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STAT3006 Assignment 3 Classification

 STAT3006 Assignment 3, 2022 

Classification 
Weighting 30% - due 18/10/2022 
This assignment involves constructing and assessing classifiers. We will first consider the 
now familiar Iris dataset, collected by Anderson (1936) and first statistically analysed by 
Fisher (1936), which requires one to solve the species problem, that is to predict which 
(known) species a given specimen belongs to. 
The second dataset to be used to train classifiers is the Modified National Institute of 
Standards and Technology (MNIST) database of handwritten digits. This contains 70,000 
images, of which 10,000 were reserved for testing. In each case you will use the given 
labelled data and attempt to construct classifiers which can accurately classify unlabelled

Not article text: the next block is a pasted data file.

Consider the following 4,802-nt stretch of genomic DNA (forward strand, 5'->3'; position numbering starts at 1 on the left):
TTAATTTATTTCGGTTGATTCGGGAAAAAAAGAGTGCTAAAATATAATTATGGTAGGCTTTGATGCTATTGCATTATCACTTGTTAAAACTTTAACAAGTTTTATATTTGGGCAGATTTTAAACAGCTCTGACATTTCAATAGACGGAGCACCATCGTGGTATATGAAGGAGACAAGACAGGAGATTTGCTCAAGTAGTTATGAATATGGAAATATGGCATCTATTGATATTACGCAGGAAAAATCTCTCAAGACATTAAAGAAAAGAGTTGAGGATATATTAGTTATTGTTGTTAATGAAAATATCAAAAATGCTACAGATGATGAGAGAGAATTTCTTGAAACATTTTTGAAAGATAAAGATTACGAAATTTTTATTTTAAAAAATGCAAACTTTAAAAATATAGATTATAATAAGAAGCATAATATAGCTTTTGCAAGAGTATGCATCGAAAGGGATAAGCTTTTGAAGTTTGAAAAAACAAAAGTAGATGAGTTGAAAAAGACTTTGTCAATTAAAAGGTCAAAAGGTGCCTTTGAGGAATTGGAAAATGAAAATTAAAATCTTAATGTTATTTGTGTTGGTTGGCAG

observations. 
You should select four classifiers, with at least one classifier based on a probability model, 
and one which is not, with each preferably mentioned in this course. Classifiers discussed in 
the course which are based on a probability model include linear, quadratic, mixture and 
kernel density discriminant analysis. Classifiers discussed which are not based on a 
probability model include k nearest neighbours, classification trees and support vector 
machines. All of these are implemented via various packages in R. If you wish to use a 
different method, please check with the lecturer. You cannot use a (classifier, dataset) 
combination that you have used or are using for an assignment in another course. 
Tasks:
1. Assume that we will perform linear discriminant analysis for three classes in two 
dimensions. Additionally assume that we know the class proportions are equal, that common 
covariance matrix is known to be Σ = οΏ½ 𝜎𝜎1
2 𝜌𝜌 𝜎𝜎1𝜎𝜎2
𝜌𝜌 𝜎𝜎1𝜎𝜎2 𝜎𝜎2
2 οΏ½ and that the class means are also 
known to be πœ‡πœ‡π΄π΄ = οΏ½
πœ‡πœ‡
πœ‡πœ‡
𝐴𝐴1
𝐴𝐴2οΏ½, πœ‡πœ‡π΅π΅ = οΏ½
πœ‡πœ‡
πœ‡πœ‡
𝐡𝐡1
𝐡𝐡2οΏ½ and πœ‡πœ‡πΆπΆ = οΏ½
πœ‡πœ‡πΆπΆ1
πœ‡πœ‡πΆπΆ2οΏ½, respectively, where all the mean 
scalar parameters are real-valued, the standard deviations are positive and the correlation 𝜌𝜌 ∈